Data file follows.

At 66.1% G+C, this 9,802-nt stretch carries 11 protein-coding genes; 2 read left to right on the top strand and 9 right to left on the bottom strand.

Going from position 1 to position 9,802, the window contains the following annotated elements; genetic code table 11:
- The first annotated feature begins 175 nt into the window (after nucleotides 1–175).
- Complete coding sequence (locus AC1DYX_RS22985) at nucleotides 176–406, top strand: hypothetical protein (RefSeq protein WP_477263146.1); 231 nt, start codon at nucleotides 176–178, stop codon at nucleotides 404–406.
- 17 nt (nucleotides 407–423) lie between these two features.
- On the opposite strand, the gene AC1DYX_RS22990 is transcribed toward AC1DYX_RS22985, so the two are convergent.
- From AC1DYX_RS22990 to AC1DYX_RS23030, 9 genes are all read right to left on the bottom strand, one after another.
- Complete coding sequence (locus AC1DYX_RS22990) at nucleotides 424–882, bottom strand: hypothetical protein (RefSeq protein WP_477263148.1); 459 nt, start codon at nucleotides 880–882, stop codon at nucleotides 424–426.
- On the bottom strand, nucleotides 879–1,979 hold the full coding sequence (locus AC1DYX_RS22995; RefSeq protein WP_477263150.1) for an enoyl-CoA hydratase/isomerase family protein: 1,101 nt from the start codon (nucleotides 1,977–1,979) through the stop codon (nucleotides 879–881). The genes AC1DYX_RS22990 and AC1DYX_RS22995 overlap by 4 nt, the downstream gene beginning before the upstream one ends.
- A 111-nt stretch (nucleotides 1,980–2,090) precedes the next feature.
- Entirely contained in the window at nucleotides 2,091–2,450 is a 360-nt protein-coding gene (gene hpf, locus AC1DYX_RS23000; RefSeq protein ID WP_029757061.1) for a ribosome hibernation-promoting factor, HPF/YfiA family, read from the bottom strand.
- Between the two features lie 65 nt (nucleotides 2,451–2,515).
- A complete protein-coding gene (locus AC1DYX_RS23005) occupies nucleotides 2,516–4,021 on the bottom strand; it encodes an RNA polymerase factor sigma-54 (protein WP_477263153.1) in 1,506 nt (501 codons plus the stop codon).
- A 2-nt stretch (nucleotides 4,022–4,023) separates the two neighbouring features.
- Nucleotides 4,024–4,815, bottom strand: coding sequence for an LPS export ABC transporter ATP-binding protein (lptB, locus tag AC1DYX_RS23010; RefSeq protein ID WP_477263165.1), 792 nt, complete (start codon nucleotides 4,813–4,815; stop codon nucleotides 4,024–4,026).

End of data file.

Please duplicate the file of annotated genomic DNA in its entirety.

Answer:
At 66.1% G+C, this 9,802-nt stretch carries 11 protein-coding genes; 2 read left to right on the top strand and 9 right to left on the bottom strand.

Going from position 1 to position 9,802, the window contains the following annotated elements; genetic code table 11:
- The first annotated feature begins 175 nt into the window (after nucleotides 1–175).
- Complete coding sequence (locus AC1DYX_RS22985) at nucleotides 176–406, top strand: hypothetical protein (RefSeq protein WP_477263146.1); 231 nt, start codon at nucleotides 176–178, stop codon at nucleotides 404–406.
- 17 nt (nucleotides 407–423) lie between these two features.
- On the opposite strand, the gene AC1DYX_RS22990 is transcribed toward AC1DYX_RS22985, so the two are convergent.
- From AC1DYX_RS22990 to AC1DYX_RS23030, 9 genes are all read right to left on the bottom strand, one after another.
- Complete coding sequence (locus AC1DYX_RS22990) at nucleotides 424–882, bottom strand: hypothetical protein (RefSeq protein WP_477263148.1); 459 nt, start codon at nucleotides 880–882, stop codon at nucleotides 424–426.
- On the bottom strand, nucleotides 879–1,979 hold the full coding sequence (locus AC1DYX_RS22995; RefSeq protein WP_477263150.1) for an enoyl-CoA hydratase/isomerase family protein: 1,101 nt from the start codon (nucleotides 1,977–1,979) through the stop codon (nucleotides 879–881). The genes AC1DYX_RS22990 and AC1DYX_RS22995 overlap by 4 nt, the downstream gene beginning before the upstream one ends.
- A 111-nt stretch (nucleotides 1,980–2,090) precedes the next feature.
- Entirely contained in the window at nucleotides 2,091–2,450 is a 360-nt protein-coding gene (gene hpf, locus AC1DYX_RS23000; RefSeq protein ID WP_029757061.1) for a ribosome hibernation-promoting factor, HPF/YfiA family, read from the bottom strand.
- Between the two features lie 65 nt (nucleotides 2,451–2,515).
- A complete protein-coding gene (locus AC1DYX_RS23005) occupies nucleotides 2,516–4,021 on the bottom strand; it encodes an RNA polymerase factor sigma-54 (protein WP_477263153.1) in 1,506 nt (501 codons plus the stop codon).
- A 2-nt stretch (nucleotides 4,022–4,023) separates the two neighbouring features.
- Nucleotides 4,024–4,815, bottom strand: coding sequence for an LPS export ABC transporter ATP-binding protein (lptB, locus tag AC1DYX_RS23010; RefSeq protein ID WP_477263165.1), 792 nt, complete (start codon nucleotides 4,813–4,815; stop codon nucleotides 4,024–4,026).